Much like 2007's Condemned, also published by SEGA, combat is distressingly up close and personal. There are no guns (or at least I didn't see any during my time with the game), and you'll rely entirely on melee weapons and your fists to keep yourself safe. To initiate combat and lock-on to an enemy, all you need to do is raise your fists – much like how a boxer might defend himself. Depending on what weapon you've got equipped, you'll need to use the appropriate action to use it. Got a pipe? Swing it. Wearing a pair of brass knuckles? Pummel the air. Found some scalpels? Throw 'em. If you're without a weapon, simply punching and kicking should do the job.
During my time with the game, I saw a pleasant amount of violence and gore. I saw a man cut in half by a huge sheet of jagged metal which dropped from the ceiling. I saw a couple squashed to death by two moving walls. I saw a man being tortured; first his hand was cut off, and then a knife was plunged into his head, a fountain of red gushing from the wound. It's a bloody and gruesome game, but there's a hint of silliness to it all. During the torture scene, the crazed scientist is on the phone to his wife, trying to balance a domestic with his sadistic urges. The fact that the game is developed by the same team as the House of the Dead series (pre Overkill) shouldn't come as a surprise.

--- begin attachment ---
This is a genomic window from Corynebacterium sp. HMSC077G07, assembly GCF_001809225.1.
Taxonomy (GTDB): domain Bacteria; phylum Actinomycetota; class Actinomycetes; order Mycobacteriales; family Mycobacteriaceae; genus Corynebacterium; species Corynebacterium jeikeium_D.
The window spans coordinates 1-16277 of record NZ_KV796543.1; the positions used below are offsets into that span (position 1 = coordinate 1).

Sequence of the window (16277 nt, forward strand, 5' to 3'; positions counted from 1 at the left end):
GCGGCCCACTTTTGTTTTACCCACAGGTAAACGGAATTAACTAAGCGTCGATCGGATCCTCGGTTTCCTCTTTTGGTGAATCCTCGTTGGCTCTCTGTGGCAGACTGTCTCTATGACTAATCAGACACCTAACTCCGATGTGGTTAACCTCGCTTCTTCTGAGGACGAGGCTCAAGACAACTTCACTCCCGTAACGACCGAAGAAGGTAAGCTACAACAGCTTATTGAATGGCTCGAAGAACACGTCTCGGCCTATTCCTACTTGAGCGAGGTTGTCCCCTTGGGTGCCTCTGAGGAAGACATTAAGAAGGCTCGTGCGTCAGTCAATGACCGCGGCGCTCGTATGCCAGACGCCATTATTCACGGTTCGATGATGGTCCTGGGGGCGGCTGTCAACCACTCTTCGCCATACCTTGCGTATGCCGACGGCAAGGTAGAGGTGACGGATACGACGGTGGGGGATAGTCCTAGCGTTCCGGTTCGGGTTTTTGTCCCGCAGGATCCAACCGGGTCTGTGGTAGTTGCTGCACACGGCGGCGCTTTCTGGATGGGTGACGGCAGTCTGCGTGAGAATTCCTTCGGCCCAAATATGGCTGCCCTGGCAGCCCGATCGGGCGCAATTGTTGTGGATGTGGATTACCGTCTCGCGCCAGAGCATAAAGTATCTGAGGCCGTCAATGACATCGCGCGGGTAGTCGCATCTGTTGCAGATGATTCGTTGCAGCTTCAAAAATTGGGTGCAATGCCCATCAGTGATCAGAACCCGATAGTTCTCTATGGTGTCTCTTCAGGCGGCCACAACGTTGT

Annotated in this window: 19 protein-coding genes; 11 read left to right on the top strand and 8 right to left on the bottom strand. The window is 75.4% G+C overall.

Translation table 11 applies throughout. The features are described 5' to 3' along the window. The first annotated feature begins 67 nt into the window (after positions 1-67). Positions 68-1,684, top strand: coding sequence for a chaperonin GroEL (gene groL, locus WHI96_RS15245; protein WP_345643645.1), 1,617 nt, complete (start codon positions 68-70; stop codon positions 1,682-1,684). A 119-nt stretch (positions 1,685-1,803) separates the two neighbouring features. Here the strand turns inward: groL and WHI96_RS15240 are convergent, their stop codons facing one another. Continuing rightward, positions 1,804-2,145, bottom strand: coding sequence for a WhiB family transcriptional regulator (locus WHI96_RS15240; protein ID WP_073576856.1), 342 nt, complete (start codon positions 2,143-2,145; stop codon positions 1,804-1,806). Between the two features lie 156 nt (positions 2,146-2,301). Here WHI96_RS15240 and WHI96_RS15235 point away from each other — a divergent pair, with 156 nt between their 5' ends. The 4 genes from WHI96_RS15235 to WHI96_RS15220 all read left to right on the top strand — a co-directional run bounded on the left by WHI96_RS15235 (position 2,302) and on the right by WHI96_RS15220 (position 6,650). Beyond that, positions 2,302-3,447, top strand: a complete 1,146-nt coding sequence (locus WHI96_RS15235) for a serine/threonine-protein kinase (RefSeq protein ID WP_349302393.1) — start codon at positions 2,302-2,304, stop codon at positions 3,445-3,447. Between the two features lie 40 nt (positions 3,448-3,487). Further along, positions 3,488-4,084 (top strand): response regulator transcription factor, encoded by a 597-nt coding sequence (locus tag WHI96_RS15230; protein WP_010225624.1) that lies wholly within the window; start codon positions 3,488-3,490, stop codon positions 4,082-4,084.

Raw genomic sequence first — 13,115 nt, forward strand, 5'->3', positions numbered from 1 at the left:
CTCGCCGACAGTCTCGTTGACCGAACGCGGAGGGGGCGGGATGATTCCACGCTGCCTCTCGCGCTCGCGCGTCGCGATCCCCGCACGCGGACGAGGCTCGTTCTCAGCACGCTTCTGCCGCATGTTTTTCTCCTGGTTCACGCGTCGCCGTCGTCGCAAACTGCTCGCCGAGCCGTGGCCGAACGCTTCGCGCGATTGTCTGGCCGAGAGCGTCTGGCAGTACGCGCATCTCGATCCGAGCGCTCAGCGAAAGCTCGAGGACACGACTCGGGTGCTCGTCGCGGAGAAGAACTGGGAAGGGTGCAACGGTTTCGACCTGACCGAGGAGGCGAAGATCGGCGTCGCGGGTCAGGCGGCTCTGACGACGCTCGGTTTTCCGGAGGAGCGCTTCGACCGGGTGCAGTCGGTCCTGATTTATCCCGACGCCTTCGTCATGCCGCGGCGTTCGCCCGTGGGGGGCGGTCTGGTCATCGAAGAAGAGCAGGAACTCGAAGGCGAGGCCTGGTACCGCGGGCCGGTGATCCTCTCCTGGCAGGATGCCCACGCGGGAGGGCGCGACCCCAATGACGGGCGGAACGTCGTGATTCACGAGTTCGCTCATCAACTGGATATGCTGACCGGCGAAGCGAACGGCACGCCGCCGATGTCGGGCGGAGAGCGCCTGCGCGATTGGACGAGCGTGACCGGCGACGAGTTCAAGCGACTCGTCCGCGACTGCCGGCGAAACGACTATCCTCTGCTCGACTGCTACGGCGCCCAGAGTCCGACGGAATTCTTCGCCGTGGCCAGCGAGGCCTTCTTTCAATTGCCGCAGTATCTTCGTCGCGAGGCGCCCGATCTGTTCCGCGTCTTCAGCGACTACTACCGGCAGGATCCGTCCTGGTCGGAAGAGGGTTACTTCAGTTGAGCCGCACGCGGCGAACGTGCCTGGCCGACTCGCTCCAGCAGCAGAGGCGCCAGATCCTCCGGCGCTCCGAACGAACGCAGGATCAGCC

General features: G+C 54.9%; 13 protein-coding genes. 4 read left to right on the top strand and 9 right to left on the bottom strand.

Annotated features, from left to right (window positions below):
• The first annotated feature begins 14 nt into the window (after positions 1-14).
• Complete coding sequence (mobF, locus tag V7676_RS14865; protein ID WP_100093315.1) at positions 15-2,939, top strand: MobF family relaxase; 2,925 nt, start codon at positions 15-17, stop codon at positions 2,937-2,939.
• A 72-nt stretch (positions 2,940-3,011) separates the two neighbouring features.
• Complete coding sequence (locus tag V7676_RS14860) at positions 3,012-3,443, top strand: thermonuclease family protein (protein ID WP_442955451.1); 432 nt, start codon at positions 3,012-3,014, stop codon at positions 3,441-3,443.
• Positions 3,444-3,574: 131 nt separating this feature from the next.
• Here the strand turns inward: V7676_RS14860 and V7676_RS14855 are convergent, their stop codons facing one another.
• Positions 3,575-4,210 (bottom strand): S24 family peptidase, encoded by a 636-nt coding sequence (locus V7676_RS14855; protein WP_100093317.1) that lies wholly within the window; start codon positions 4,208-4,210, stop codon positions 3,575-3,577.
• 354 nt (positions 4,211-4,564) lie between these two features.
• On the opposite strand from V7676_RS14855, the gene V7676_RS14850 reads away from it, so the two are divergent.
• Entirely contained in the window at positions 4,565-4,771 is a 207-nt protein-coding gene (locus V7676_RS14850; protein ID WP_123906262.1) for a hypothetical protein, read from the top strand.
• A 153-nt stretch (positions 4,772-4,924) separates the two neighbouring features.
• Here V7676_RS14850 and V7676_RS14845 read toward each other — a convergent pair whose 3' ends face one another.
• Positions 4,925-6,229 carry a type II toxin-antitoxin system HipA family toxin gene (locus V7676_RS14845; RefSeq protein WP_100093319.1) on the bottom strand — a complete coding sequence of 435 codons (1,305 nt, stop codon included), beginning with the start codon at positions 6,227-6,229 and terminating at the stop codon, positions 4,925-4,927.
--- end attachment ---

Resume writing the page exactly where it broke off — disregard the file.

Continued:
Outside of combat, you're exploring the castle, trying to find clues to your wife's whereabouts. To progress from one area to the next, you'll often need to solve a simple puzzle and find a key - a structure not dissimilar to the classic Resident Evil games. At one point, I had to fish a key out of a toilet filled with thick red blood. There are numerous occasions where you need to mimic the action that Josh would do in that situation – flipping a switch, or climbing a ladder, for example. In this case, I had to reach into an imaginary lavatory to retrieve a key from a bloody u-bend. Lovely.
Rise of Nightmares is the most ambitious Kinect game I've seen to date. While movement was awkward and combat quickly got irksome, I was impressed that an experience like this was even possible without a controller. When it's just you and the TV, and you're mimicking the actions of the character you're playing as, immersion is heightened somewhat. Whether the frustrations that come with Kinect manage to take you out of that experience, however, remains to be seen.
Rise of Nightmares is due for release in September, exclusively on Xbox 360